John Deere strike continues, affects supply chain issues

By Riley SimpsonNovember 03, 2021

More than 10,000 John Deere employees in Illinois, Iowa, Georgia and Colorado are striking for better pay and benefits

Although equipment manufacturer John Deere and the United Automobile, Aerospace and Agricultural Implement Workers of America (UAW), the labor union that represents approximately 10,100 company employees, reached a tentative agreement in early October, workers have been striking for better pay and benefits since Oct. 14.

However, because the work stoppage means less access to replacement parts for John Deere machines in the agriculture and construction industries, the large-scale strike is exacerbating ongoing issues in the nation’s supply chain, which has been choked for the past 19 months by the Covid-19 pandemic.

This week, UAW members voted down a second contract from John Deere, 55% to 45%.

“Through the agreements reached with the UAW, John Deere would have invested an additional $3.5 billion in our employees, and by extension, our communities, to significantly enhance wages and benefits that were already the best and most comprehensive in our industries,” said Marc A. Howze, Group President, Lifecycle Solutions and Chief Administrative Officer for Deere. “This investment was the right one for Deere, our employees, and everyone we serve together. Even though it would have created greater competitive challenges within our industries, we had faith in our employees’ ability to sharpen our competitive edge. With the rejection of the agreement covering our Midwest facilities, we will execute the next phase of our Customer Service Continuation Plan.”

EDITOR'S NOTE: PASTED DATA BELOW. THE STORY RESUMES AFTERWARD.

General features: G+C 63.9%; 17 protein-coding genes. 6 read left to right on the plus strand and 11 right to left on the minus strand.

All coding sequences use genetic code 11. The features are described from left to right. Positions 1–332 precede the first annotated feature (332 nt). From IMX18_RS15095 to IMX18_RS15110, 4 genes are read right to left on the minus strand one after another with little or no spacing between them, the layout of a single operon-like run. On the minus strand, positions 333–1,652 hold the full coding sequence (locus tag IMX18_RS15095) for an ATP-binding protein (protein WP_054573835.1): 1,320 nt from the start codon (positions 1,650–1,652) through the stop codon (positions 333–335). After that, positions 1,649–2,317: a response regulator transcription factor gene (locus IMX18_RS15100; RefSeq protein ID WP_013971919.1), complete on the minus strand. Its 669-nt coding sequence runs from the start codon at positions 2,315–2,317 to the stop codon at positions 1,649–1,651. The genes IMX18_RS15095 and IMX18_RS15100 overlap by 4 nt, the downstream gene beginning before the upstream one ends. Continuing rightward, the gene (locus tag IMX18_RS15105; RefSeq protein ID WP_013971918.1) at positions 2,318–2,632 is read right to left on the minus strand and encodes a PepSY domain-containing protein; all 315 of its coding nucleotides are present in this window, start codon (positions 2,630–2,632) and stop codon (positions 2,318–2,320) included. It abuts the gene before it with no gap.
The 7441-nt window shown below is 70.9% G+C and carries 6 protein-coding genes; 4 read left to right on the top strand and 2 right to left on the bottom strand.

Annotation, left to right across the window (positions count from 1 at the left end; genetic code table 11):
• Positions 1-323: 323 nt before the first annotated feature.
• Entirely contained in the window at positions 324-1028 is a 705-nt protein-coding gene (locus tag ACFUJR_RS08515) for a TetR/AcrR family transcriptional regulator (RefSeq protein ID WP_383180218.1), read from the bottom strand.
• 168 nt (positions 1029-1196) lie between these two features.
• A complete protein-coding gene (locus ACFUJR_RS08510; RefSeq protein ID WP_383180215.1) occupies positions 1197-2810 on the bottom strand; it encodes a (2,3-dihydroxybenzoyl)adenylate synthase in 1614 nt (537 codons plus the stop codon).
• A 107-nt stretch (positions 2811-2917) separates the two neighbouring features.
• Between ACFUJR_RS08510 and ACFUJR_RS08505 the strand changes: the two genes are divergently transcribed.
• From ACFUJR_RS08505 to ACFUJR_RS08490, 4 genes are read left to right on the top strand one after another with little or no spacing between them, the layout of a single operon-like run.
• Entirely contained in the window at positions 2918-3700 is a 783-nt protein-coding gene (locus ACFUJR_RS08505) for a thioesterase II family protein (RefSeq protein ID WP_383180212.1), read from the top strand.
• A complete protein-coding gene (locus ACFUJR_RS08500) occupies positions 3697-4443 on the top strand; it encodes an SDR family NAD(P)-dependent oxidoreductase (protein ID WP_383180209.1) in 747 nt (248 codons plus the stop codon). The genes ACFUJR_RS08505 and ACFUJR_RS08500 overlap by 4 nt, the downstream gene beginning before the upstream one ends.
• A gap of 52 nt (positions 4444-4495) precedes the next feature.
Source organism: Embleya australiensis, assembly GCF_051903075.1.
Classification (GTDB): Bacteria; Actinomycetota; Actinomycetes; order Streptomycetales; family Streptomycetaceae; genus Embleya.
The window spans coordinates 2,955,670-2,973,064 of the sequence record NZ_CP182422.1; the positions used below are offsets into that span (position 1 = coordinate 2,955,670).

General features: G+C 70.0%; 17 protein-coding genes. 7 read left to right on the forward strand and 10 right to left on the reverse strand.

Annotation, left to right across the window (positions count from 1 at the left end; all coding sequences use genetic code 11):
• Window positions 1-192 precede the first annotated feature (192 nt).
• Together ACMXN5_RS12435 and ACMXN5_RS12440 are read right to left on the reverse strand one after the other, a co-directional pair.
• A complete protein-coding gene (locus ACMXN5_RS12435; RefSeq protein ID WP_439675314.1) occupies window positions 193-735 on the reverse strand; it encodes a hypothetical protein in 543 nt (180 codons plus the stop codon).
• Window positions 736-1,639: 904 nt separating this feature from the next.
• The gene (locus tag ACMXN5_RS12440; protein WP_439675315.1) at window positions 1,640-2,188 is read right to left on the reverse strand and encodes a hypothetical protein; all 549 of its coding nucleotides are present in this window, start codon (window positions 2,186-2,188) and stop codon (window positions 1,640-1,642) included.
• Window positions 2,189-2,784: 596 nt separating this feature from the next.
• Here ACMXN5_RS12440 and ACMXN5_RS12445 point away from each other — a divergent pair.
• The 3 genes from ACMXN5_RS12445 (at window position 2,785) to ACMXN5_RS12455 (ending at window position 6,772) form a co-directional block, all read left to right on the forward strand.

Although the new proposal would have paid union employees between $22.13 an hour and $33.05 an hour, depending on their position, The Register interviewed Douglas Woolam, a 23-year employee with John Deere in Moline, Ill., who said the majority of employees are on the lower end of that pay scale and would earn no more than $23.70 an hour — about $50,000 a year before overtime.

“I’m not thinking about me,” Woolam told The Register. “I’m thinking about people behind me. My dad thought about people behind him. My aunt thought about people behind her. And my grandfather thought about people behind him.”

WQAD News 8, a local news affiliate in the Quad Cities, interviewed Robb Ewaldt, an Iowa farmer who said he’s worried about the effect the UAW strike is having on the Midwest farming industry and the supply chain.

“There are concerns coming out to Covid, and [equipment] parts availability is kind of an issue, more than what we’ve had to deal with in the past,” Ewaldt told the station. “And now you put a strike on top of it, shutting down production or slowing it down ... It can be a concern.”

According to NBC News, farmers have mixed feelings about the John Deere strike: Many are supportive of the 10,000-plus workers’ desire for a better deal but have worries about a months-long strike affecting the country’s food supplies.

In addition, NBC News reported there’s a risk that crops can be damaged if they are planted or harvested late, and the insurance provided by the Agriculture Department requires that seeds are put in the ground and produce is pulled by a particular date to be fully insured.

The Des Moines Register interviewed Eric Maloney, a store manager at John Deere equipment dealer Sloan Implement in Fulton, Ill., who said “the business is doing the best it can to manage through the strike, as well as supply chain problems related to the coronavirus pandemic.”

The Register reported that Sloan Implement has been relying more than usual on repairing parts instead of replacing them.

“We’re going to just keep right on forging ahead as best we can,” Maloney told The Register.

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